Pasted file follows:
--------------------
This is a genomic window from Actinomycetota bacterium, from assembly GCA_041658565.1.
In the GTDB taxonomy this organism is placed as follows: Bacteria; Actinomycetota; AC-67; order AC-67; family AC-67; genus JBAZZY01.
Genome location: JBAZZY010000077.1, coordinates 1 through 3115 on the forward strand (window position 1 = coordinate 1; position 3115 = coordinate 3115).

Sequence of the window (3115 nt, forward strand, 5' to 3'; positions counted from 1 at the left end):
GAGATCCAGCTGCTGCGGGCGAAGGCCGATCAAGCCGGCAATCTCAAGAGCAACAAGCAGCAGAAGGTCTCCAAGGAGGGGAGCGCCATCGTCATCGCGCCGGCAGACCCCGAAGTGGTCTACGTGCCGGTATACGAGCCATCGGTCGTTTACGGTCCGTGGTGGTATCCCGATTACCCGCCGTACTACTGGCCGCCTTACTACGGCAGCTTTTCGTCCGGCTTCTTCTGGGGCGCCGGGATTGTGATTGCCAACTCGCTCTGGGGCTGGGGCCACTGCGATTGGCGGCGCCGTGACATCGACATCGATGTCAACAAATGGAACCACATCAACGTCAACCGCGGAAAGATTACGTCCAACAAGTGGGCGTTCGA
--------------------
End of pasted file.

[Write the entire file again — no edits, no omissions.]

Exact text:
This is a genomic window from Actinomycetota bacterium, from assembly GCA_041658565.1.
In the GTDB taxonomy this organism is placed as follows: Bacteria; Actinomycetota; AC-67; order AC-67; family AC-67; genus JBAZZY01.
Genome location: JBAZZY010000077.1, coordinates 1 through 3115 on the forward strand (window position 1 = coordinate 1; position 3115 = coordinate 3115).

Sequence of the window (3115 nt, forward strand, 5' to 3'; positions counted from 1 at the left end):
GAGATCCAGCTGCTGCGGGCGAAGGCCGATCAAGCCGGCAATCTCAAGAGCAACAAGCAGCAGAAGGTCTCCAAGGAGGGGAGCGCCATCGTCATCGCGCCGGCAGACCCCGAAGTGGTCTACGTGCCGGTATACGAGCCATCGGTCGTTTACGGTCCGTGGTGGTATCCCGATTACCCGCCGTACTACTGGCCGCCTTACTACGGCAGCTTTTCGTCCGGCTTCTTCTGGGGCGCCGGGATTGTGATTGCCAACTCGCTCTGGGGCTGGGGCCACTGCGATTGGCGGCGCCGTGACATCGACATCGATGTCAACAAATGGAACCACATCAACGTCAACCGCGGAAAGATTACGTCCAACAAGTGGGCGTTCGA